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D.9.24

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D.9.24

Postby pster » Sat May 14, 2011 1:10 pm

ἀλλὰ τοῦτο μὲν ὑμῖν, μᾶλλον δὲ τοῖς τότ᾽ οὖσιν Ἀθηναίοις, ἐπειδή τισιν οὐ μετρίως ἐδόκουν προσφέρεσθαι, πάντες ᾤοντο δεῖν, καὶ οἱ μηδὲν ἐγκαλεῖν ἔχοντες αὐτοῖς, μετὰ τῶν ἠδικημένων πολεμεῖν...

I don't understand what the datives are doing in this sentence. And ἐδόκουν is 3rd person plural, but I don't know what its subject is.

These pages of Demosthenes are swimming in perfects, so I thought maybe dative of agent, but ἐδόκουν is not a perfect. Dative of reference perhaps, but that feels like a stretch. Probably something simple that I have just overlooked.
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Re: D.9.24

Postby NateD26 » Sun May 15, 2011 3:32 pm

pster wrote:ἀλλὰ τοῦτο μὲν ὑμῖν, μᾶλλον δὲ τοῖς τότ᾽ οὖσιν Ἀθηναίοις, ἐπειδή τισιν οὐ μετρίως ἐδόκουν προσφέρεσθαι, πάντες ᾤοντο δεῖν, καὶ οἱ μηδὲν ἐγκαλεῖν ἔχοντες αὐτοῖς, μετὰ τῶν ἠδικημένων πολεμεῖν...

I think the datives in the μέν...δέ... clauses relate to the main clause πάντες ᾤοντο δεῖν μετὰ τῶν ἠδικημένων πολεμεῖν:

"But, regarding this issue*, everyone thought it was necessary for you, though more so for the Athenians
living at the time...to fight against those who wronged you."

* I have no idea what this means without context, sorry, but it reads best as acc. of respect to me.

To the subject of the main sentence he added καὶ οἱ μηδὲν ἐγκαλεῖν ἔχοντες αὐτοῖς.
According to the LSJ, ἐγκαλεῖν with dat. pers. alone means to accuse someone,
and if I read the participle as having a direct object μηδὲν (I assume the force here is
general truth and so οὐδέν didn't fit here), and taking the dative as referring ahead to
τῶν ἠδικημένων, meaning even people who were not wronged at all joined in in the call to fight:

"But, regarding this issue*, everyone -- even those who had nothing to accuse/bring a charge against
them -- thought it was necessary for you, though more so for the Athenians living at the time...to fight
against those who wronged you."

Now, the causal clause is rather tricky for me. As you said, to whom does he refer in ἐδόκουν, and who
are those τισιν having that observation they seemed to some?

I'll come back later though I'm sure someone more experienced would reply and correct my attempt. :)
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Re: D.9.24

Postby NateD26 » Sun May 15, 2011 9:10 pm

Just to correct my last sentence regarding ἐπειδή τισιν οὐ μετρίως ἐδόκουν προσφέρεσθαι,
τισιν does not go with ἐδόκουν but with οὐ μετρίως προσφέρεσθαι according to LSJ.
I'd take it then as meaning "since they were considered to not deal fairly with some",
with the subject of ἐδόκουν being those people who wronged them.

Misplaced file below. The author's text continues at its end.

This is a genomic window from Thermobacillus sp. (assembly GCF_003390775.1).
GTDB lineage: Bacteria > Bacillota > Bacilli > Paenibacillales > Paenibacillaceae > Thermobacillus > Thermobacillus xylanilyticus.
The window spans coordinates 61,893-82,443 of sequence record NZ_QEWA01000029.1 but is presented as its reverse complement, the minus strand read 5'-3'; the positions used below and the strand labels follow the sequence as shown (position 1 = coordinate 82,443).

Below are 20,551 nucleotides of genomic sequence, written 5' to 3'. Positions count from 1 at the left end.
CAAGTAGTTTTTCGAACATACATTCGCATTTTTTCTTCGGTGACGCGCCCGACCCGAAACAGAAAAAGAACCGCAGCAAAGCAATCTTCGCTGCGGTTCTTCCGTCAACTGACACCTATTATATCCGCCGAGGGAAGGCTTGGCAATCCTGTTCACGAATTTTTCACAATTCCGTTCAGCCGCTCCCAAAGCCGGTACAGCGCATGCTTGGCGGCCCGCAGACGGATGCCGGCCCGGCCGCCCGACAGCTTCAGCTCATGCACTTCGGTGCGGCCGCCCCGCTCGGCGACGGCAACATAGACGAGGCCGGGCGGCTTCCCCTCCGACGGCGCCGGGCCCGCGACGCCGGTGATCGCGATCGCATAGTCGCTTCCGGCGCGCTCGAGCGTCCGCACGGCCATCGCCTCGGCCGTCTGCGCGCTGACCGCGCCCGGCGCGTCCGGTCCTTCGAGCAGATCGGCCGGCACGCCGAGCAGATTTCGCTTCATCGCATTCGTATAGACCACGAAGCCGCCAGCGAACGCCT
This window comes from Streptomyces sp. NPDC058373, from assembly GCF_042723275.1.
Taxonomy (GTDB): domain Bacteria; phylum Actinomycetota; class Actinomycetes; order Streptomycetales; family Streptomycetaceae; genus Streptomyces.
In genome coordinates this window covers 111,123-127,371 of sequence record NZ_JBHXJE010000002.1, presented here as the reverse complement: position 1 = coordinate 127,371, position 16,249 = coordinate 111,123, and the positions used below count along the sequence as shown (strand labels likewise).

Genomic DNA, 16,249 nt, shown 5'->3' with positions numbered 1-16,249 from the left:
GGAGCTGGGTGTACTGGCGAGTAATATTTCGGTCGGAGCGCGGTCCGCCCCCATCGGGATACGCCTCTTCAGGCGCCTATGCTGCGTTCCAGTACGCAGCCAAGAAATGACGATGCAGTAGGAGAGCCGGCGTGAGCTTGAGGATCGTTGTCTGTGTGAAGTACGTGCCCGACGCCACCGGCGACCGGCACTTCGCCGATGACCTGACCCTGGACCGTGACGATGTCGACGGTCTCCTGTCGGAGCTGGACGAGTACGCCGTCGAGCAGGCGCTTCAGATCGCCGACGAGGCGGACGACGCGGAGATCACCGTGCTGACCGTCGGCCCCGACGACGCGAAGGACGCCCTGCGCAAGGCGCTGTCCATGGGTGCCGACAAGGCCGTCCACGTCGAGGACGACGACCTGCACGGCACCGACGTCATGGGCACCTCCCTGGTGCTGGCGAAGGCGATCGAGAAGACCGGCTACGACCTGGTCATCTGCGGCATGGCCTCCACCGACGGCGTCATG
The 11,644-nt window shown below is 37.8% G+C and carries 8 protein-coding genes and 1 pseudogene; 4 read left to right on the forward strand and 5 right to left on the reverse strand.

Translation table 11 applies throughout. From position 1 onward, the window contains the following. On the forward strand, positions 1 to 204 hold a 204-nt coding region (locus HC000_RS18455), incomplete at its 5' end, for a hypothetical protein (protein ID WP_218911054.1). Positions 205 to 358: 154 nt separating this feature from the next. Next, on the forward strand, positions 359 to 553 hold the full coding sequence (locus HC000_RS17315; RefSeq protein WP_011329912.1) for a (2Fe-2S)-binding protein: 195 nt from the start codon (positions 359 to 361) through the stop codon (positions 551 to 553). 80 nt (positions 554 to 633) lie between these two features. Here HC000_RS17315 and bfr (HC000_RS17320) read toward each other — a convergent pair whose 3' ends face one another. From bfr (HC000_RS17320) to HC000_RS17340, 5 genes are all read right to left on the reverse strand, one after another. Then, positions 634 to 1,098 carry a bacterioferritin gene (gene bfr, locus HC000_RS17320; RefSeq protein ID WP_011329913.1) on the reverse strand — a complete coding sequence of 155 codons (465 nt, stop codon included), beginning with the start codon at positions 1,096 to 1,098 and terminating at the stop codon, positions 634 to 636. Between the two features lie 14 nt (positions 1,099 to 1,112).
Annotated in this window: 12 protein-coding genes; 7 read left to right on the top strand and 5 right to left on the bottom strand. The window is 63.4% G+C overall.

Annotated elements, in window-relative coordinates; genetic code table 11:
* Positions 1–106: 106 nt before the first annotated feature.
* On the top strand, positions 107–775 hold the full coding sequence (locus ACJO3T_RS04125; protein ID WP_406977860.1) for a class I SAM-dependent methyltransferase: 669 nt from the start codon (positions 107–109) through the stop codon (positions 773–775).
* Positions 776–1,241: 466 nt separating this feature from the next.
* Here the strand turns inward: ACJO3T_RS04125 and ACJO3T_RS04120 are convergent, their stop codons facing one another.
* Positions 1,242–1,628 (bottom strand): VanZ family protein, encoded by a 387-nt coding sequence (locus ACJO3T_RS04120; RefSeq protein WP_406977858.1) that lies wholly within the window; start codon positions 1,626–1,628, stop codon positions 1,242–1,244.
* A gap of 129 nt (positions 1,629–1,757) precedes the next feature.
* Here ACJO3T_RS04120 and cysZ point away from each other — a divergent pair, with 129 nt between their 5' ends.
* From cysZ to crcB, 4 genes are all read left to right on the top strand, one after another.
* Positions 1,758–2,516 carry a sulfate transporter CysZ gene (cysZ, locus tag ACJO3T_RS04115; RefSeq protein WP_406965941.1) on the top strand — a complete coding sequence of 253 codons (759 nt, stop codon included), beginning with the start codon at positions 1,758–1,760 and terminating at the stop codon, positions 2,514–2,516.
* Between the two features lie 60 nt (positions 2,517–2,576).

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Re: D.9.24

Postby pster » Mon May 16, 2011 3:53 pm

I am impressed Nate that you seem not to refer to translations when struggling with a sentence.

Here is the immediate context (9.23), which I perhaps should have included:

καίτοι προστάται μὲν ὑμεῖς ἑβδομήκοντ᾽ ἔτη καὶ τρία τῶν Ἑλλήνων ἐγένεσθε, προστάται δὲ τριάκονθ᾽ ἑνὸς δέοντα Λακεδαιμόνιοι: ἴσχυσαν δέ τι καὶ Θηβαῖοι τουτουσὶ τοὺς τελευταίους χρόνους μετὰ τὴν ἐν Λεύκτροις μάχην. ἀλλ᾽ ὅμως οὔθ᾽ ὑμῖν οὔτε Θηβαίοις οὔτε Λακεδαιμονίοις οὐδεπώποτ᾽, ὦ ἄνδρες Ἀθηναῖοι, συνεχωρήθη τοῦθ᾽ ὑπὸ τῶν Ἑλλήνων, ποιεῖν ὅ τι βούλοισθε, οὐδὲ πολλοῦ δεῖ:

And the Perseus translation:

Yet your hegemony in Greece lasted seventy-five years, that of Sparta twenty-nine, and in these later times Thebes too gained some sort of authority after the battle of Leuctra. But neither to you nor to the Thebans nor to the Lacedaemonians did the Greeks ever yet, men of Athens, concede the right of unrestricted action, or anything like it.

So there are a bunch of datives in the previous sentences flowing from the verb συνεχωρήθη ("was conceded (to)".

Then we get to 9.24.

Davies writes in his notes: "τοῦτο μέν, adverbial as in § 11; here answered by καὶ πάλιν." καὶ πάλιν begins the next sentence. That's a whole 'nother can of worms, so I'll bracket it for now. Here's the whole of the 9.24 passage if you want to look at it: http://www.perseus.tufts.edu/hopper/tex ... ction%3D24

But what of ἐδόκουν? Now as I write this, the light bulb is going on. I think the subject is the Athenians of that time: they seemed to be behaving not within measure. And the datives early in the sentence flow from πολεμεῖν!

So my gloss would be:

ἀλλὰ τοῦτο μὲν ὑμῖν,
but [τοῦτο μὲν] to you
μᾶλλον δὲ τοῖς τότ᾽ οὖσιν Ἀθηναίοις,
and more to the Athenians being/living then,
ἐπειδή τισιν οὐ μετρίως ἐδόκουν προσφέρεσθαι,
when they seemed to be behaving towards some not within measure
πάντες ᾤοντο δεῖν,
all thought it necessary,
καὶ οἱ μηδὲν ἐγκαλεῖν ἔχοντες αὐτοῖς,
even those not accusing them,
μετὰ τῶν ἠδικημένων πολεμεῖν
to fight with those who had been injured


So, to close the circle:

πολεμεῖν τοῖς τότ᾽ οὖσιν Ἀθηναίοις

The same Athenians who ἐδόκουν...
!

As for μηδὲν, I actually think οὐδέν would work just as well since there were actual peoples fighting without accusing, and the whole idea seems concessive. But I guess Demosthenes is emphasizing the uniformity of Greek behavior and so opts for μηδὲν.
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Re: D.9.24

Postby NateD26 » Mon May 16, 2011 7:24 pm

Serves me right not to post any of my translation attempts without being fully confident
in it. Sorry.
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Re: D.9.24

Postby pster » Mon May 16, 2011 9:29 pm

What are you apologizing for?? I learn a lot seeing how you approach these things!
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